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Publication numberUS3593266 A
Publication typeGrant
Publication dateJul 13, 1971
Filing dateOct 16, 1969
Priority dateOct 16, 1969
Publication numberUS 3593266 A, US 3593266A, US-A-3593266, US3593266 A, US3593266A
InventorsJohn R Van Sickle
Original AssigneeGen Motors Corp
Export CitationBiBTeX, EndNote, RefMan
External Links: USPTO, USPTO Assignment, Espacenet
Disc brake wear monitor system
US 3593266 A
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Description  (OCR text may contain errors)

United States Pat ent Inventor John R. Van Sickle Utica, Mich. Appi. No. 866.998 Filed Oct. 16, 1969 Patented July 13, 197 l Assignee General Motors Corporation 7 Detroit, Mich.

DISC BRAKE wen MONITOR SYSTEM 8 Claims, 3 Drawing Figs.

US. Cl...... 340/52, 340/240 Int. Cl B60q 1/44 Field of Search 340/52, 52

[56] References Cited UNITED STATES PATENTS 3,374,323 3/l968 Peek et al. 340/240 X Primary Examiner-Alvin H. Waring Attorneys-W. E. Finken and D. D. McGraw ABSTRACT: A brake lining wear warning system in which passages are formed at a predetermined depth in the lining and connected to the engine intake manifold through a vacuum switch. The switch operates a warning indicator when there is insufficient vacuum in the passages. When the lining wears to open a'passage to atmosphere, the vacuum switch is closed and the warning indicator is energized. By wiring the indicator and vacuum switch through the ignition switch, the system is self-tested each time the ignition switch is turned on and before the engine is started and vacuum is generated in the vacuum circuit.

VACUUM SOURCE PATENTED JUL 1 3 Ian INVENTOR J/m/Q BY 1 022 Sick/e A T ORA/HY DISC BRAKE WEAR MONITOR SYSTEM The invention relates to a brake lining wear system and more particularly in one having a vacuum circuit for sensing brake lining wear and a vacuum switch for energizing a warning indicator when excessive lining wear has occurred.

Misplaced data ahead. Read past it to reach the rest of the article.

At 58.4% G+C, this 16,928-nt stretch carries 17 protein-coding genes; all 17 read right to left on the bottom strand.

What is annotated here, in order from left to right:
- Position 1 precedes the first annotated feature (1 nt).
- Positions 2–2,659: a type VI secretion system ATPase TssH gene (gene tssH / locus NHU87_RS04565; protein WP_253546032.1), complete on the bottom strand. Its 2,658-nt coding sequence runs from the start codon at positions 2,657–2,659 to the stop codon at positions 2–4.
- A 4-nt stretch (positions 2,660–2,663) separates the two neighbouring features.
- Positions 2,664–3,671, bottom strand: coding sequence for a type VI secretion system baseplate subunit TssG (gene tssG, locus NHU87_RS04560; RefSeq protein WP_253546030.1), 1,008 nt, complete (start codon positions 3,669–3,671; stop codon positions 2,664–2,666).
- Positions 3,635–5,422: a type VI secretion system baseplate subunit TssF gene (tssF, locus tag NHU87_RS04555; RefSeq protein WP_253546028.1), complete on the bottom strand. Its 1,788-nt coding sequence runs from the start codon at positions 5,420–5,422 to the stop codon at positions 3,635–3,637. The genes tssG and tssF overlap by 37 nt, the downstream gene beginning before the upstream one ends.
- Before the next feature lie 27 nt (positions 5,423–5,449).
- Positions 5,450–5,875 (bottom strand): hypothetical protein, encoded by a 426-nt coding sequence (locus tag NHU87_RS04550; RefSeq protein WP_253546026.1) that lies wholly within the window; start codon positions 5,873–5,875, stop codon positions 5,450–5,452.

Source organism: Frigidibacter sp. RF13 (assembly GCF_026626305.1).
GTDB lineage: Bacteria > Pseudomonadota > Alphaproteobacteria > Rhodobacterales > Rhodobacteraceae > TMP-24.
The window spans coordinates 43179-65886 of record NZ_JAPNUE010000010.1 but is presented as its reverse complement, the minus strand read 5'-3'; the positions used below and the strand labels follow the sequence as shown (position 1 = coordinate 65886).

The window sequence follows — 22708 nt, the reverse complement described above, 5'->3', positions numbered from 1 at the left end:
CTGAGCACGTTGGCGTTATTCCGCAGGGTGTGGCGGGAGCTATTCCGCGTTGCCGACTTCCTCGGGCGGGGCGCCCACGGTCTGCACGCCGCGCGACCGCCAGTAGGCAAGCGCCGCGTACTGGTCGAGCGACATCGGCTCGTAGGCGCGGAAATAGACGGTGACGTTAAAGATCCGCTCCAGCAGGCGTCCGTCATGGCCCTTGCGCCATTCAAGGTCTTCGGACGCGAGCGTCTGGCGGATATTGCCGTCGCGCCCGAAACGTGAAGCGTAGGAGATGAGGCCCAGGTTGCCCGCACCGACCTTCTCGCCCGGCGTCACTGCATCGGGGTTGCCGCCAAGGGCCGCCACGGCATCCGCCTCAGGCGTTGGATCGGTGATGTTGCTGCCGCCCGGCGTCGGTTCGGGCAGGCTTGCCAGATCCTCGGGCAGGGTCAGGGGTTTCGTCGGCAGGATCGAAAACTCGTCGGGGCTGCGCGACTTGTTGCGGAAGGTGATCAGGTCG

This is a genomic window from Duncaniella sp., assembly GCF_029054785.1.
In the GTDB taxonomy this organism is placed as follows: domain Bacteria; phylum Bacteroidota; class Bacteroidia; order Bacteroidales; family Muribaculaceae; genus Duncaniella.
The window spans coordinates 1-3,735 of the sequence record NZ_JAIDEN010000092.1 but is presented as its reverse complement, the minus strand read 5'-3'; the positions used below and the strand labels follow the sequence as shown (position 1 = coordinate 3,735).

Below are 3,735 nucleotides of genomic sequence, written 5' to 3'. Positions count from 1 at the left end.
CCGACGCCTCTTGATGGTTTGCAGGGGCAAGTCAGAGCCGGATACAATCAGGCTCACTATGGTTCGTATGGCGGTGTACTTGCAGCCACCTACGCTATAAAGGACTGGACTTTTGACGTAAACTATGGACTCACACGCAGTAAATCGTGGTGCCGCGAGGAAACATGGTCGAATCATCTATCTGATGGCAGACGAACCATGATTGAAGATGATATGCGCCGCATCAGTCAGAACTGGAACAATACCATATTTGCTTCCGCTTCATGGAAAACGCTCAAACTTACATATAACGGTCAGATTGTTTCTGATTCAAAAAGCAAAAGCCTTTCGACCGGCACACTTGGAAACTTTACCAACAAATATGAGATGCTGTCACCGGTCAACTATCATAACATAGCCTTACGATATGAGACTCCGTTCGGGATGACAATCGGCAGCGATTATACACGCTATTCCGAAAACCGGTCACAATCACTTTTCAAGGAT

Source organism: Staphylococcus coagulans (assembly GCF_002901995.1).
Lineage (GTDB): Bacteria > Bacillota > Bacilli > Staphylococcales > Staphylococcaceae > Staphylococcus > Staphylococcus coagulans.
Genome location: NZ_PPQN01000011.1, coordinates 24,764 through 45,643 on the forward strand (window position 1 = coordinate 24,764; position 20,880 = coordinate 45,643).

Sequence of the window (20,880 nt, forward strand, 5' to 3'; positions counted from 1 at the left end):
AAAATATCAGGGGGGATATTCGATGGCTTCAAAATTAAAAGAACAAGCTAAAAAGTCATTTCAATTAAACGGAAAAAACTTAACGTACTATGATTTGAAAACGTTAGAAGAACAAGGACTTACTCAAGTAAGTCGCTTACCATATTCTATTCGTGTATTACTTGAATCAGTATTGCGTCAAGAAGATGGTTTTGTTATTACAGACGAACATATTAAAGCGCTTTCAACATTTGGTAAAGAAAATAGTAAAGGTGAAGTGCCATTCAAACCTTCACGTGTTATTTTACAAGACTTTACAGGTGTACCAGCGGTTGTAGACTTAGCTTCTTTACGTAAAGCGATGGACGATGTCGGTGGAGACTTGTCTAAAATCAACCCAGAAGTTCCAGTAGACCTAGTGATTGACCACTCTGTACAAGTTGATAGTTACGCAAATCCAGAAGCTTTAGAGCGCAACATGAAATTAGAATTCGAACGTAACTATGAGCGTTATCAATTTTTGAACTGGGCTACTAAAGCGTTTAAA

A variety to monitoring systems have been developed for indicating brake lining wear. However, these systems are basically either mechanical noisemakers or involve an electrical contact in the brake lining for completing a circuit through the brake drum or disc. The noise generating systems do not provide a continuous output to the vehicle operator, and are not self-inspecting. Electrical systems involving contacts in the brake lining are sometimes difficult to maintain in an operating condition due to corrosion, and require somewhat complicated and expensive components to insure their fail-safe operation. 1

A system embodying the invention utilizes engine intake manifold vacuum applied to small wear-through monitor ports in the brake lining as signaling media. Under usual operating conditions, the entire vacuum system is closed and no continuous air flow occurs. The system is held under vacuum, causing a normally closed set of contacts in a vacuum switch to be held open, preventing the warning indicator from being energized. When the brake linings wear to the recommended replacement thickness, one or more of the monitor ports would be opened to atmosphere, causing the system pressure to change from the vacuum impressed thereon to atmosphere. This, in turn, allows the contacts in the vacuum switch to close and energize the warning indicator. The vacuum circuit preferably includes a metering orifice at the inlet which is connected to the vacuum source to insure sufficient pressure differential for reliable vacuum switch operation when a monitor port is worn through and connected to atmosphere.

IN THE DRAWING FIG. 1 is a schematic illustration of a system embodying the invention, with parts being broken away.

FIG. 2 is an elevation view of a brake shoeassembly for a disc brake and constructed to be utilized in the system of FIG. 1.

FIG. 3 is a view of the shoe assembly taken in the direction of arrows 3-3 of FIG. 2, and having parts broken away and in section.

The brake lining wear warning system of FIG. 1 includes a vacuum circuit 12 and an electrical circuit 14. The system is illustrated as being installed on a pair of disc brakes, but it may also be installed in other types of brakes having friction lining. The disc brakes are similar and, therefore, only one installation will be described in detail.

The disc 16 has brake pad assemblies 18 and 20 on opposite sides thereof which are suitably mounted in a caliper housing, not shown, for frictionally engaging the disc in braking relation. Each pad assembly includes a backing plate 22, 24 and friction linings 26, 28. As is better seen in FIGS. 2 and 3, channellike passages are provided in the surface 30 of each lining which is in engagement with the associated backing plate. A typical passage configuration may be of the type illustrated in FIG. 2 in which the channel passage 32 is connected with a supply tube 34 extending through to the other side of the backing plate and to which the conduit 36 is connected. Channel 32 intersects in fluid communication with a longitudinally extending channel 38. This channel in turn connects with cross channels 40 and 42, which are respectively adjacent to the leading and trailing ends of the lining.